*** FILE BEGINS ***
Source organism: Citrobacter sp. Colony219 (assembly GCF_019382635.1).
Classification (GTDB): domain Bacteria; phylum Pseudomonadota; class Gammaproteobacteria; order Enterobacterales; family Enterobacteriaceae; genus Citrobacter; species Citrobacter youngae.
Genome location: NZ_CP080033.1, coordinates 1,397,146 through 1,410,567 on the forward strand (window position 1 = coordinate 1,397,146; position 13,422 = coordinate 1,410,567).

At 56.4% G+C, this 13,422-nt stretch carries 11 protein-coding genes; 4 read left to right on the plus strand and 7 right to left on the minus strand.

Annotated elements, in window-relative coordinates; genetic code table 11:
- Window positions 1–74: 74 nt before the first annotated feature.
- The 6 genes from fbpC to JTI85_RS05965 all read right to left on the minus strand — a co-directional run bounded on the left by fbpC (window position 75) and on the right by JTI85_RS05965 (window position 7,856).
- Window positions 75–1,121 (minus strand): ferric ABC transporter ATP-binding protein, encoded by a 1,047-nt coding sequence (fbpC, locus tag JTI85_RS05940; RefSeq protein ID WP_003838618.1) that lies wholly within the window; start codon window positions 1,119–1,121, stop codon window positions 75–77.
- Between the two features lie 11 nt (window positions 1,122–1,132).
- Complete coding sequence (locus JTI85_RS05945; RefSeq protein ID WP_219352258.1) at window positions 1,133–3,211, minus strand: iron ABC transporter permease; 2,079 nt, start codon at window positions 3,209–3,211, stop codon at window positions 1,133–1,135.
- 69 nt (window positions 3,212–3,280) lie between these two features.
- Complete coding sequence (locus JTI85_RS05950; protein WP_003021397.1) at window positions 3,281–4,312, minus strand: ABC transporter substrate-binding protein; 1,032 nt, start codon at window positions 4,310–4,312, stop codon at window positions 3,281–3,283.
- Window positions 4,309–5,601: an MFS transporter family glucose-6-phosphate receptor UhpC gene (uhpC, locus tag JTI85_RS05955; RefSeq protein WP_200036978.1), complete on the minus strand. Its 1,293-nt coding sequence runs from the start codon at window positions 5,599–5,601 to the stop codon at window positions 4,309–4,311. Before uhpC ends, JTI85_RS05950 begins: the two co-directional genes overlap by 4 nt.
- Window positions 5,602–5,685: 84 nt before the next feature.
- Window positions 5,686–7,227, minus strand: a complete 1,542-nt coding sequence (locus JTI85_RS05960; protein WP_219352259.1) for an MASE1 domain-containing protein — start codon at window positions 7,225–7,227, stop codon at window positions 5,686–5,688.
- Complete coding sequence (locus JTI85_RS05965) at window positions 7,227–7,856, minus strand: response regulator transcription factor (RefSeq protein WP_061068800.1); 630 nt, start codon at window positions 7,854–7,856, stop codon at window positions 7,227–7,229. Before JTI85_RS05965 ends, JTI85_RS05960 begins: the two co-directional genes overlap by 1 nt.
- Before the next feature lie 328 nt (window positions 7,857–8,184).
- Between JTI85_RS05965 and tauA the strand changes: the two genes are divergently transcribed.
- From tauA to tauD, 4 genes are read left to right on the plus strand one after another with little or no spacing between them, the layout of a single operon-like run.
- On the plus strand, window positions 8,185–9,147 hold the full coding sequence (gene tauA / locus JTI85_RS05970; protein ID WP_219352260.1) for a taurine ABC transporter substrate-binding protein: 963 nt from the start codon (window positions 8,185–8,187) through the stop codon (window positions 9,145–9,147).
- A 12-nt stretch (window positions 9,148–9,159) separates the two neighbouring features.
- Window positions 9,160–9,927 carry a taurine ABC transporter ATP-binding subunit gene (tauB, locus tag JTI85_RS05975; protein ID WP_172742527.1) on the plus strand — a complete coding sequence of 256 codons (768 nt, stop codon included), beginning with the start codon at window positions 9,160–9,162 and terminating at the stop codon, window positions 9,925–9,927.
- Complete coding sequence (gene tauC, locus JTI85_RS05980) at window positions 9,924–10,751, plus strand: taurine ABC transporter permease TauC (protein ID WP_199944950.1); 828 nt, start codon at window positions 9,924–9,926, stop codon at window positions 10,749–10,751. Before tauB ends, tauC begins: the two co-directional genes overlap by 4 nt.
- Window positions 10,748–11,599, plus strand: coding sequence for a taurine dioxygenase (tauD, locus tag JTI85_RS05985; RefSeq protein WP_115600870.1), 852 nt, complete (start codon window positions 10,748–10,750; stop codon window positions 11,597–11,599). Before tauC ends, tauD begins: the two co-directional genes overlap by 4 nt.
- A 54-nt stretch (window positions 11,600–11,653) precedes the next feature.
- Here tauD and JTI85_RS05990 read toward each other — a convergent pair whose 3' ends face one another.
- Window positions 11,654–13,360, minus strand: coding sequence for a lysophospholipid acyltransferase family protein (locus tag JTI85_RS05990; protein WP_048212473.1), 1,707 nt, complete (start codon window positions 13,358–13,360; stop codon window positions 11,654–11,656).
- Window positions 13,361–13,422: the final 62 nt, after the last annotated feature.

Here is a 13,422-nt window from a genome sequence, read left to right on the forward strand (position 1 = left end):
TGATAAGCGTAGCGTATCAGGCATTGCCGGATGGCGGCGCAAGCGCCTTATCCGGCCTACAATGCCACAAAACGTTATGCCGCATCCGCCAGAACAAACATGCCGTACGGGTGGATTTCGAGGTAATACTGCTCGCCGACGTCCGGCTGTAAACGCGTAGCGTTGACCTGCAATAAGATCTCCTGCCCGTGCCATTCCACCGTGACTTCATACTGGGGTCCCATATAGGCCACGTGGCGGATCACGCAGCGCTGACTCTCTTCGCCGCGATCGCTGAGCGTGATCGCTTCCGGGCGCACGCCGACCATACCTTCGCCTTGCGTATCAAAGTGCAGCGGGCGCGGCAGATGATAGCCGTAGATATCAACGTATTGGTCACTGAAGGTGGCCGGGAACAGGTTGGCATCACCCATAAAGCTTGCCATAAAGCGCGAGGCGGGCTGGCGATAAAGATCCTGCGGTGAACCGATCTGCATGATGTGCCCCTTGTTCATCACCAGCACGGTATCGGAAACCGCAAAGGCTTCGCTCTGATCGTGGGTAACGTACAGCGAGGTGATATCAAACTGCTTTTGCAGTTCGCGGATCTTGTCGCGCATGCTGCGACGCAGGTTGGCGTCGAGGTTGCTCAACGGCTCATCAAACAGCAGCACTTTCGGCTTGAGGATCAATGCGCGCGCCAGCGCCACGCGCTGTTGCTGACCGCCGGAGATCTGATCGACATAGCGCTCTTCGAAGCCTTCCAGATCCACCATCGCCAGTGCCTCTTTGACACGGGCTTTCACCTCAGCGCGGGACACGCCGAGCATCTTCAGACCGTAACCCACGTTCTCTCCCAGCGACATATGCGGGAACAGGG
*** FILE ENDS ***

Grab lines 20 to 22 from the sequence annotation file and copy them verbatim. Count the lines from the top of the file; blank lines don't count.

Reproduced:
- On the plus strand, window positions 8,185–9,147 hold the full coding sequence (gene tauA / locus JTI85_RS05970; protein ID WP_219352260.1) for a taurine ABC transporter substrate-binding protein: 963 nt from the start codon (window positions 8,185–8,187) through the stop codon (window positions 9,145–9,147).
- A 12-nt stretch (window positions 9,148–9,159) separates the two neighbouring features.
- Window positions 9,160–9,927 carry a taurine ABC transporter ATP-binding subunit gene (tauB, locus tag JTI85_RS05975; protein ID WP_172742527.1) on the plus strand — a complete coding sequence of 256 codons (768 nt, stop codon included), beginning with the start codon at window positions 9,160–9,162 and terminating at the stop codon, window positions 9,925–9,927.